Invivo Comprehensive Health Assessment
NMR LipoProfile with Lipids
Comprehensive metabolic panel
MPO is a white blood cell-derived in ammatory enzyme and measures disease activity from the luminal aspect of the arterial wall.
Briefly, when the artery wall is damaged, or inflamed, MPO is released by invading white blood cells where it accumulates. MPO mediates the vascular in ammation that propagates plaque formation and activates protease cascades that are linked to plaque vulnerability. White blood cell activation in the bloodstream, in response to luminal injury of the artery wall including ssures, erosions or a degrading collagen cap, leads to MPO release in the bloodstream. This combination of detrimental effects demonstrates that MPO is actively involved in the progression of atherosclerosis. The Cleveland HeartLab MPO test measures free MPO in the bloodstream.
The MPO test may be performed on individuals with multiple risk factors for cardiovascular disease, or those with established disease.
Lp-PLA2, or lipoprotein-associated phospholipase-A measures disease activity within the artery wall below the collagen or calcified cap due to the activation of macrophages. Lp-PLA2 is not an acute phase reactant. When disease is active in the artery, increased levels of Lp-PLA2 are produced by macrophages and foam cells within the intima of the artery. Lp-PLA2 also interacts with oxidised LDL, which increases inflammation and enhances a pro-atherogenic state, as well as plaque vulnerability. Research suggests that it plays a direct role in the atherosclerotic disease process.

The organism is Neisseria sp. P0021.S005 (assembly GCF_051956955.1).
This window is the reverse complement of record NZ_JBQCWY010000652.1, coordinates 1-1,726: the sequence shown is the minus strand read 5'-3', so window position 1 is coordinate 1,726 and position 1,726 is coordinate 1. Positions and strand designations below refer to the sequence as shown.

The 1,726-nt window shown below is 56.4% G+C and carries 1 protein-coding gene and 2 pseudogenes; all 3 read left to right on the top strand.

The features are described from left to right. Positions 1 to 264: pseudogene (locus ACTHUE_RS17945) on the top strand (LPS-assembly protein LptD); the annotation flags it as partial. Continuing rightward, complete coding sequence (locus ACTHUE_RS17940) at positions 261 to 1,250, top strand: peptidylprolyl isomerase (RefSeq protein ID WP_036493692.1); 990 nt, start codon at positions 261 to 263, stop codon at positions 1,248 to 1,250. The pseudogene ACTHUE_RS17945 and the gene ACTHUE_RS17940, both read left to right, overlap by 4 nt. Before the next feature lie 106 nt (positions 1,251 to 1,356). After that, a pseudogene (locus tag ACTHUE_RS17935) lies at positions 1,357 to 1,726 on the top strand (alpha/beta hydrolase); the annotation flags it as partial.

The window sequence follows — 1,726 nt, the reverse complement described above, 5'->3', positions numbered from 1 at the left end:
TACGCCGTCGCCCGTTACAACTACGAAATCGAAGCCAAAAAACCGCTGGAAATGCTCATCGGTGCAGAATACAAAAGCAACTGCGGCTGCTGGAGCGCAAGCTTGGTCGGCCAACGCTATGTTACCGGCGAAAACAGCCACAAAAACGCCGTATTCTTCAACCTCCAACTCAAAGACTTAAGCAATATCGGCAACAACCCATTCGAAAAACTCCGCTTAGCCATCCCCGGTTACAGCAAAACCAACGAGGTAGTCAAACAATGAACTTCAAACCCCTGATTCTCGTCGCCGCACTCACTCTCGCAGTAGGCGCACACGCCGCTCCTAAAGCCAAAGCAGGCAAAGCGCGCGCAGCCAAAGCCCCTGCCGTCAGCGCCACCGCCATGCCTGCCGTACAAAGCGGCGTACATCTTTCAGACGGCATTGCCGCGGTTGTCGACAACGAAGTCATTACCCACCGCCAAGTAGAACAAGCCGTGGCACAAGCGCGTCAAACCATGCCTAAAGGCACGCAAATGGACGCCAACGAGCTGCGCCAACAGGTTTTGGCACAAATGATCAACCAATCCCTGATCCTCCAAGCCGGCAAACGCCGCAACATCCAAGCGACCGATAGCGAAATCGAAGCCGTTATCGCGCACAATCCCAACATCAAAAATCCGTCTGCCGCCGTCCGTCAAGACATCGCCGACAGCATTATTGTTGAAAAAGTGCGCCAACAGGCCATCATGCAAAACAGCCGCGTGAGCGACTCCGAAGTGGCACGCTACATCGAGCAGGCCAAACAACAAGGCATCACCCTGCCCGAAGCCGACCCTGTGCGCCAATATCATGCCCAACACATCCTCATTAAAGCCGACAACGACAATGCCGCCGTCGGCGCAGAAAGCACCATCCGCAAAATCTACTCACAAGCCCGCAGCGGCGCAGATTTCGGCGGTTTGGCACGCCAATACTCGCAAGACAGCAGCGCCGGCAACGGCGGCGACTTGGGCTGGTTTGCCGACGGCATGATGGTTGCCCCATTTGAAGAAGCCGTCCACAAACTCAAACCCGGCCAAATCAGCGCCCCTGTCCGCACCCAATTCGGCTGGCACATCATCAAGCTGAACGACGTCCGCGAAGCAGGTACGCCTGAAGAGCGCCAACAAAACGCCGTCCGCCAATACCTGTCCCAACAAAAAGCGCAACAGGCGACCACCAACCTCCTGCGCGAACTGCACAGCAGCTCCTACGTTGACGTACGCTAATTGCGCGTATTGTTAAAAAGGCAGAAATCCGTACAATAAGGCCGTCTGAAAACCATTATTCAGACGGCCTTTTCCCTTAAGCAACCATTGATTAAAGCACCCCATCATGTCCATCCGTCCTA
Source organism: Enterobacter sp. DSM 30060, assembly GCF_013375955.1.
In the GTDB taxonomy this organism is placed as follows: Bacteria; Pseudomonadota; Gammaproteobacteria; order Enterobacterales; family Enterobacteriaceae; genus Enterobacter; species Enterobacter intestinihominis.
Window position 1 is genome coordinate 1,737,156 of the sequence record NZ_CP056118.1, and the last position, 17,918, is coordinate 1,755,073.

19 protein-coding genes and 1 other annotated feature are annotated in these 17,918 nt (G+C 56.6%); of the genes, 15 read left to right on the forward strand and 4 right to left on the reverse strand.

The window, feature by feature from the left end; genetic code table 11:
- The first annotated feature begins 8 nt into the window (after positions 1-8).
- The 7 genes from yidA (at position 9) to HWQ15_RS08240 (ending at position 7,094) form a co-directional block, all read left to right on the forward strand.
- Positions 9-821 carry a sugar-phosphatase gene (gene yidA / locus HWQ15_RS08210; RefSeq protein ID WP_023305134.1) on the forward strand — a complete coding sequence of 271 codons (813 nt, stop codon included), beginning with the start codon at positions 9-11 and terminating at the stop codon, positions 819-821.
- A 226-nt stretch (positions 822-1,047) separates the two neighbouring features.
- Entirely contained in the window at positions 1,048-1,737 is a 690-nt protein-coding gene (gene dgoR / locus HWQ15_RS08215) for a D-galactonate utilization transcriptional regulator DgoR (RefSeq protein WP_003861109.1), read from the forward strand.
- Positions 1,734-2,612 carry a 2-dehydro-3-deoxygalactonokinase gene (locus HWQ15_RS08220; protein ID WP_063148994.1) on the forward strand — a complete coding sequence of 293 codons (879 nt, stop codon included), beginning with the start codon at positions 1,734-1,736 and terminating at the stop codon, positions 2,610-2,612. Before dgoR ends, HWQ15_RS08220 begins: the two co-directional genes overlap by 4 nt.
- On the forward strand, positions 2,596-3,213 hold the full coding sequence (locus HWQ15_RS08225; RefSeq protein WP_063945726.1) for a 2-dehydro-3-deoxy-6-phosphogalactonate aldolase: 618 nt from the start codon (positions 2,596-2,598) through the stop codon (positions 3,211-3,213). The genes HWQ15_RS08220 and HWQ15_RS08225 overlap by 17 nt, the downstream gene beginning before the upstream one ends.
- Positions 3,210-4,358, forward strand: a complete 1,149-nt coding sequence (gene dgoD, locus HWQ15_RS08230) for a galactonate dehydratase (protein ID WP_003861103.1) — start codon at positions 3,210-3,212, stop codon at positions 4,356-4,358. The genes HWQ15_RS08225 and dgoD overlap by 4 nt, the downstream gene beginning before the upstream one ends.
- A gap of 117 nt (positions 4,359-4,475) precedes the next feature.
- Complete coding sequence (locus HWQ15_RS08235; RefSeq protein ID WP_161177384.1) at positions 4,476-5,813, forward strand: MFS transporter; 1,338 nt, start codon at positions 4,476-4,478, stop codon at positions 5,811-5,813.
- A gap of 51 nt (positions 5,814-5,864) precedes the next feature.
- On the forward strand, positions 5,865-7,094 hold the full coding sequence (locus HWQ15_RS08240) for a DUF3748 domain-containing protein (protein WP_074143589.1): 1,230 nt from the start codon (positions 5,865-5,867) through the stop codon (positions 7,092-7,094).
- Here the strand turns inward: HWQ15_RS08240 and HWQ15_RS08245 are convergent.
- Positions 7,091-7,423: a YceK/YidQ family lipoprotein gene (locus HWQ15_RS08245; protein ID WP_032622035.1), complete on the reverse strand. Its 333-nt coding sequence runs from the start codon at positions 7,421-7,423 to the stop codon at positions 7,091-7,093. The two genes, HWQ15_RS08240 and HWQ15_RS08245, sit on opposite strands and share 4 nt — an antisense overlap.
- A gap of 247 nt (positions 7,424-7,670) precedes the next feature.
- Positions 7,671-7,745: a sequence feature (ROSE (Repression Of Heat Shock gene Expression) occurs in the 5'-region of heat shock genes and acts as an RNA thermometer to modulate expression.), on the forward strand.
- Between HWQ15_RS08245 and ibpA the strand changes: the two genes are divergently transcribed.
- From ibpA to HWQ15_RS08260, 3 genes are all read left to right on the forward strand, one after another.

The Lp-PLA2 Activity test may be performed on individuals at intermediate or high risk for developing coronary heart disease
One of the earliest manifestations of endothelial dysfunction is nitric oxide (NO) deficiency, which promotes atherosclerosis. ADMA (asymmetric dimethylarginine) and SDMA (symmetric dimethylarginine), its structural isomer, are metabolites of L-arginine, an amino acid that is catalysed to L-citrulline and NO by nitric oxide synthase (NOS).
Both ADMA and SDMA have distinct pathophysiologies and manifestations. ADMA is a competitive inhibitor of NOS thereby reducing NO production and promoting endothelial dysfunction. SDMA also interferes with NO production, but does so indirectly by reducing the cellular availability of arginine. ADMA is primarily cleared through enzymatic degradation in the bloodstream and identi es subclinical cardiovascular disease. Conversely, SDMA is primarily excreted in the urine and identifies reduced renal function.
ADMA/SDMA may be measured in individuals with multiple risk factors for the development of cardiovascular disease.
Lp(a) is a plasma lipoprotein consisting of a cholesterol- rich LDL particle attached to an additional apolipoprotein called apo(a). Lp(a) levels are genetically determined1and not affected by changes in lifestyle2.
The Lp(a) test may be performed on individuals with a family history of premature coronary heart disease, a genetic predisposition for hypercholesterolemia, established atherosclerosis but with a normal routine lipid pro le, hyperlipidemia refractory to treatment, or a history of recurrent arterial stenosis.
Gut microbes live symbiotically within the human digestive tract and play important roles in host defense, immunity, and nutrient processing and absorption. This diverse community is unique to each person and in uenced by both acute and chronic dietary exposures to various food sources.